When my two kids became teenagers, something began to happen that was unique in my experience of parenting so far. Many other parents had warned me about how awful it could be, especially with trying to get my teens to do anything and to stop arguing with each other. I didn’t realise just how true these words would turn out to be!
It’s not that they argued all the time, but I can remember there were a few times where I didn’t quite know what to do with their temper tantrums. I would think to myself, “Shall I ignore that behavior?”, or “Right that deserves a punishment!”
Back then I didn’t know about the DISC Behavioral Model, and had no idea that my daughter and son were too very different kids when it came to the needs, emotions and fears of their style. For those that haven’t heard of the four DISC Styles here they are:
- D-Dominance Styles focus on tasks, like to be in control and under stress become argumentative.
- I-Influence Styles focus on people, like social approval and under stress become sarcastic.
- S-Steadiness Styles focus on people, like a steady pace to their environment and under stress become submissive
- C-Compliance Styles focus on tasks, like to plan and analyze and under stress become withdrawn.
Can you see now why at times I didn’t know how to relate to my kids when they were arguing and under stress? Many parents find it easier to give in to their tween or teen’s demands than getting into yet another argument. I’m an S Style so this sounds exactly like me! We become more lenient than we’d like. This may also be particularly true for parents who didn’t like the strict way that they were raised, so they relax the rules. S styles are patient and relaxed, and will avoid conflict because they like a stable and harmonious environment.
“As kids hit puberty, that’s when conflict within the family increases,” says Madeline Levine, Ph.D., author of Teach your Children Well. The constant door in your face, ‘I don’t want to talk about it’ and rolled eyes can be daunting. But the exhaustion and the worry about the sudden change that comes with it is not a reason to back off on the mandatory rules. You can let some minor things slide, if you really hate conflict, but it’s crucial to your credibility as a parent to continue being tough about the things that matter. Here a couple of tips:
- It’s about becoming more assertive by speaking your truth with a peaceful confidence. “Pick your battles, but don’t bow out,” Levine says. “Forget about the hair color and save it for the piercing. Parents can’t afford to back down.”
- Develop and practice courage for becoming more determined, especially when you feel the need to just give up to keep the peace – reach beyond your comfort zone.
Being too critical and structured
Did you experience parents who always seemed to focus on areas where you could do better rather than areas you enjoyed? Some parents, especially C Style ones, can put pressure on their kids at a young age to do better. Now I’m not saying that this is the wrong thing to do. However, it is all about balance.
When teaching my DISCovering Me program to youth I have heard on a number of occasions statements like, “Yeah, Dad was hard on me but I know he loved me” or “Mom always expected so much of me because she loved me so much.” These statements may hold some truth, but they’re hardly the entire story.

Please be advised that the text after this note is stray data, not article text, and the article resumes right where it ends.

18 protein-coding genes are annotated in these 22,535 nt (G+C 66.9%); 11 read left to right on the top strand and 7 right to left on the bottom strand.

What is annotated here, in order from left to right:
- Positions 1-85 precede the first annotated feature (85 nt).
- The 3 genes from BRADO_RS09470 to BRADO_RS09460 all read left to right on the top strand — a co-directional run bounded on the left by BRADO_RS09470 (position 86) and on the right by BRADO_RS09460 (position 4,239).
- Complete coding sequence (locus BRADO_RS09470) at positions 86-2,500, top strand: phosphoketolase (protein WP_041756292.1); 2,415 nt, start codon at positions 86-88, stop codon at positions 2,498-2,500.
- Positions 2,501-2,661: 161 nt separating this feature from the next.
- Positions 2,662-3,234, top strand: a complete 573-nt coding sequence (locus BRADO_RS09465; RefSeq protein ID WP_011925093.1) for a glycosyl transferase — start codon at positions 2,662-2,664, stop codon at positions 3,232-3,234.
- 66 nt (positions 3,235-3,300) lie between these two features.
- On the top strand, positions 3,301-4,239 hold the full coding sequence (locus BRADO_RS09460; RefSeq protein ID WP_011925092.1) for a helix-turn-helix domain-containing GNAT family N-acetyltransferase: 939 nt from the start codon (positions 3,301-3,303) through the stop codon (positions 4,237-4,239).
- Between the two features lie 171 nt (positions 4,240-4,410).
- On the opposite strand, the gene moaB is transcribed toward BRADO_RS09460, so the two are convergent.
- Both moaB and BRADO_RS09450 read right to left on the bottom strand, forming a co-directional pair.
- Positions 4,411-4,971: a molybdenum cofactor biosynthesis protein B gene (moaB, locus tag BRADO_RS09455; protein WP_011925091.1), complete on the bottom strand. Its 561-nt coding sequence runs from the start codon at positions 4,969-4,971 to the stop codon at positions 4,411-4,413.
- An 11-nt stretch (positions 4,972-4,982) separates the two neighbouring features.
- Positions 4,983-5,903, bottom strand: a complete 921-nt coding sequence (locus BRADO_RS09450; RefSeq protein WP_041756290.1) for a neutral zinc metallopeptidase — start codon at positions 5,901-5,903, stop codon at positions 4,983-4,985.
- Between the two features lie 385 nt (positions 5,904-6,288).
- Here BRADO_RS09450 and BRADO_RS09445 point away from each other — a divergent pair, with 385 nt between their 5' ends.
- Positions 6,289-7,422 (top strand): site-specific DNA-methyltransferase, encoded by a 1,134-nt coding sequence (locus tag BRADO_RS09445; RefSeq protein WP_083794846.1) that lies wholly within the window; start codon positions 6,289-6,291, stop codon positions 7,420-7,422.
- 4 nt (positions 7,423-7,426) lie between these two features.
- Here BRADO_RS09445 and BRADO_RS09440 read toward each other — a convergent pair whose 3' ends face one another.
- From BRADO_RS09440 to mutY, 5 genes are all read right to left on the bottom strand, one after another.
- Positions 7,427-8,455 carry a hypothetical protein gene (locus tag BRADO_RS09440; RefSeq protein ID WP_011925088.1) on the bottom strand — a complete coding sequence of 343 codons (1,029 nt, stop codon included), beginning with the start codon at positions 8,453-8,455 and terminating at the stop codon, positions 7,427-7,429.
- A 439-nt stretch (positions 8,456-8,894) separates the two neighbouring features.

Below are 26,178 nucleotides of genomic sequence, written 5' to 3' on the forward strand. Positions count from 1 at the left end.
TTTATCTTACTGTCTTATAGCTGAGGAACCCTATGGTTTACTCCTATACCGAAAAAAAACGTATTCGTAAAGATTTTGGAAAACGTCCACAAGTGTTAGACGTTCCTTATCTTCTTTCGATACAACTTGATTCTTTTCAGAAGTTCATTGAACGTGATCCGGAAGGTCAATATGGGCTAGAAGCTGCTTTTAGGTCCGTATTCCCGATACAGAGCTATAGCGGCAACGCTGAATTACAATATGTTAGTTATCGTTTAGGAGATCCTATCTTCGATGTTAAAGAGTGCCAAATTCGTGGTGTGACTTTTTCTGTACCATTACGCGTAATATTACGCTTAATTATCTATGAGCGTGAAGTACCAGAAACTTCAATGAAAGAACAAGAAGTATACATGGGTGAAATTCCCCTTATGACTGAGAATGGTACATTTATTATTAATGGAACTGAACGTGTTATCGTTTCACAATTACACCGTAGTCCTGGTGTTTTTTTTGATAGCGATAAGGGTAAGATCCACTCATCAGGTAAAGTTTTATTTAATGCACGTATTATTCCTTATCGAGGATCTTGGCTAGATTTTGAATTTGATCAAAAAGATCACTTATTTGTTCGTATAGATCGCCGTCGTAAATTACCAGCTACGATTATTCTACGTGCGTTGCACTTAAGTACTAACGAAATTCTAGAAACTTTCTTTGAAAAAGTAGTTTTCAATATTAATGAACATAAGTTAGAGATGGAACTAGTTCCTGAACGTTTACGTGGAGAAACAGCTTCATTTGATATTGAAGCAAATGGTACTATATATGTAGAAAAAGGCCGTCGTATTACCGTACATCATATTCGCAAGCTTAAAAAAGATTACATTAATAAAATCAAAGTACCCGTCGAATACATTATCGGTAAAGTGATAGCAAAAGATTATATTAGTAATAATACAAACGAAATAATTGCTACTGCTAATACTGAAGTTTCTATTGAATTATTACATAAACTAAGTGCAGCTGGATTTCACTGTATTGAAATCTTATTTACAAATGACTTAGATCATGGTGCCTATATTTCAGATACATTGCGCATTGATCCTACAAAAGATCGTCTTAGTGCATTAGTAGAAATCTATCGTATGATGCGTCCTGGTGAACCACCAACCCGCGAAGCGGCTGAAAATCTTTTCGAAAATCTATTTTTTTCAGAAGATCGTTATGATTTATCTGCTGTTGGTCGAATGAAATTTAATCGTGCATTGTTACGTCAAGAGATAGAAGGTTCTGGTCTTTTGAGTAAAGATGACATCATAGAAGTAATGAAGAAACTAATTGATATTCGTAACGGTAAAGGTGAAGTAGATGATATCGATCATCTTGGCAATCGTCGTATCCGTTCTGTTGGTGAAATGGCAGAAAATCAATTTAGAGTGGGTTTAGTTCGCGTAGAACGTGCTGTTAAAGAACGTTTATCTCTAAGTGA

Now we know that loving your children leads to wanting the best for them and wanting them to succeed and be happy. By the way, this often relates to whatever happiness means to us However, it’s confusing for a child to feel hurt or stung by a constant stream of negatives about them from someone who asserts their love, (that’s us by the way) and they often grow up believing that showing love equals coming down hard on someone.
Parents, especially if they are C Styles who have high standards when performing tasks and like to be correct all the time, frequently have no idea how a steady diet of criticism will impact their kids in a negative way. When you criticize children harshly – without showing compassion and without mincing words – they feel badly and as if they are bad. They think to themselves they have disappointed you. Their inner voice is constantly saying they should try harder.
Also, as a parent when you are constantly criticizing your child and focusing on the negative, it can create an “I’m not good enough” belief in them, causing them to over-achieve and to have anxiety. Sometimes these demands are unfair and sometimes they are not. It’s all about balance, and knowing what DISC style your child is – the emotions and fears. Here’s a couple of tips if you see yourself as a C style parent:
- Learn to develop and practice trust, for believing that all will turn out for the best without having to control things or make it happen. Stop worrying over every mistake that you or your child make. Believe in their ability to do the best they can.
- Have the confidence that things will go all right, and learn to relax a little. Practice becoming more joyful and learn to appreciate the gifts that each day brings, and to see the humor in things.
If you have found any of the tips here helpful please share my Blog with other parents that you know. And I also have a Parenting Facebook group you might like to join here where you can take my 5 Day Journey. Over the 5 days you’ll be given lots of tips and resources for developing more kind and compassionate children:
If you would like to learn more about the Four DISC Styles, or how to effectively deal with conflict check out our courses at PeopleSmart Academy here: